|Peter Paul Rubens, The Israelites Gathering Manna in the Desert (1627)|
In today’s First Reading, Moses reminds the Israelites of how God fed them “with manna, a food unknown to you and your fathers, in order to show you that not by bread alone does one live, but by every word that comes forth from the mouth of the LORD” (Deuteronomy 8:3). The manna was a visible sign of God’s Providence, and the need to rely upon Him every day.
The manna first appeared while the Israelites were starving in the desert. In their hunger, they began to doubt God’s plan for them, and they turned against Moses and Aaron, accusing them of bringing “us out into this wilderness to kill this whole assembly with hunger” (Exodus 16:3).
God responds to this challenge with great mercy, saying to Moses: “Behold, I will rain bread from heaven for you; and the people shall go out and gather a day’s portion every day, that I may prove them, whether they will walk in my law or not” (Ex. 16:4). The manna was a constant reminder that without God, the Israelites were helpless, but with Him, they were provided for. In meeting their physical needs, God was giving them an opportunity to see that He was in control, and that He alone could meet all of their needs, bodily or spiritual.
Jesus teaches us this in an even more profound way in today’s Gospel, in which He declares that He is “the living bread that came down from heaven.” This is a clear Eucharistic reference: Jesus says that “the bread that I will give is my flesh for the life of the world” and that “whoever eats this bread will live forever” (John 6:51). This means that “unless you eat the flesh of the Son of Man and drink his blood, you do not have life within you. Whoever eats my flesh and drinks my blood has eternal life, and I will raise him on the last day” (John 6:53-54). Lest we think that this is only metaphorical, He clarifies that “my flesh is true food, and my blood is true drink” (John 6:55).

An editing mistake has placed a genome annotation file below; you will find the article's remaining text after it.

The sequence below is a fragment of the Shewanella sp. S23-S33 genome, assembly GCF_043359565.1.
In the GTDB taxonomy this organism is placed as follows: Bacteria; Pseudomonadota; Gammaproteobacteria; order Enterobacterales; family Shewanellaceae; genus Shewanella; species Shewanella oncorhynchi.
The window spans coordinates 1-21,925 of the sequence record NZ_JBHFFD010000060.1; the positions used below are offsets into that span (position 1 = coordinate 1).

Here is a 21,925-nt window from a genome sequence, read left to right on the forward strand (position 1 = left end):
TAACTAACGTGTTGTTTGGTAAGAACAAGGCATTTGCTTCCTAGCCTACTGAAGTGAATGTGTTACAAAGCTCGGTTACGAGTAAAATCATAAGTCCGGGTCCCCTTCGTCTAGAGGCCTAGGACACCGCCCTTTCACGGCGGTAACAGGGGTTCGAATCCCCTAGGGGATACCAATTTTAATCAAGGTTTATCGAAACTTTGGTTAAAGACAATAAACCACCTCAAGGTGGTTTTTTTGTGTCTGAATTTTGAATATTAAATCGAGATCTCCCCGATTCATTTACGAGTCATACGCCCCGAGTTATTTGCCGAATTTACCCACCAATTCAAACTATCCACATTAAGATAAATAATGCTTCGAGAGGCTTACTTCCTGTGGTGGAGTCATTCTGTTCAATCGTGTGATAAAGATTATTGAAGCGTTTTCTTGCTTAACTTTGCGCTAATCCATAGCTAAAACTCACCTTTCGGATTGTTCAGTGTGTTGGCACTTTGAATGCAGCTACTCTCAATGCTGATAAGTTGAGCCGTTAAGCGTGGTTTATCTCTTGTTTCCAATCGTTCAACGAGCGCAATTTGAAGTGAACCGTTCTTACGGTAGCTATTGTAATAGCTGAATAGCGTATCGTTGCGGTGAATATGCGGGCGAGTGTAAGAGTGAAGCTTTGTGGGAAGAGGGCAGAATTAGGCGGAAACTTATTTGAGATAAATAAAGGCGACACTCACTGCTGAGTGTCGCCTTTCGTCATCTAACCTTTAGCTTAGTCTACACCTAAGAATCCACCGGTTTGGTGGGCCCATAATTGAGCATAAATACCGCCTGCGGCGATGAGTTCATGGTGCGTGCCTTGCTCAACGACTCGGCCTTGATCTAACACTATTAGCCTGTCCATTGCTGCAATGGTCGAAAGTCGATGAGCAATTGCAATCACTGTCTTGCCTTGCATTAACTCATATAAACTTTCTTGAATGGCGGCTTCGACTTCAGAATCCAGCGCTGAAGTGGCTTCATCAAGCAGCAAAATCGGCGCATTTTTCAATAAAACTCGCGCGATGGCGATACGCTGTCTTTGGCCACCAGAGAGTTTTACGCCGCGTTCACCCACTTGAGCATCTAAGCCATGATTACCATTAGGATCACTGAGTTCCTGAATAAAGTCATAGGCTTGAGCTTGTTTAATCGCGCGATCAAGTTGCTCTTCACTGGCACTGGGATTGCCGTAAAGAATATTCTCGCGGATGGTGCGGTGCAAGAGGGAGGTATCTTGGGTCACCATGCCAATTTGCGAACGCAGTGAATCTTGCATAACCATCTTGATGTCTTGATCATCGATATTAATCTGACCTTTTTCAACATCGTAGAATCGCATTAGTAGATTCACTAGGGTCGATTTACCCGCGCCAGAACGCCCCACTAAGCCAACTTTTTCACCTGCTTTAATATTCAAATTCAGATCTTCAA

This shows that the Eucharist is greater than the manna of old, since “unlike your ancestors who ate and still died, whoever eats this bread will live forever” (John 6:58). The manna satisfied the Israelites’ immediate hunger, but it was just a temporary fix. By trusting in Christ, we’re offered something infinitely more: an eternal remedy from death.
As St. Augustine said, “the eyes of the blind, that were opened by those acts of our Lord and Saviour Jesus Christ, were again closed in death; and limbs of the paralytics that received strength were loosened again in death; and whatever was for a time made whole in mortal limbs came to nought in the end: but the soul that believed passed to eternal life.”
Let us center our lives around Jesus, and in a particular way, around the Blessed Sacrament, confident in the hope that if we are faithful to Him, He shall be faithful to us, fulfilling His promise of eternal life for all those who believe and who receive His Body and Blood faithfully.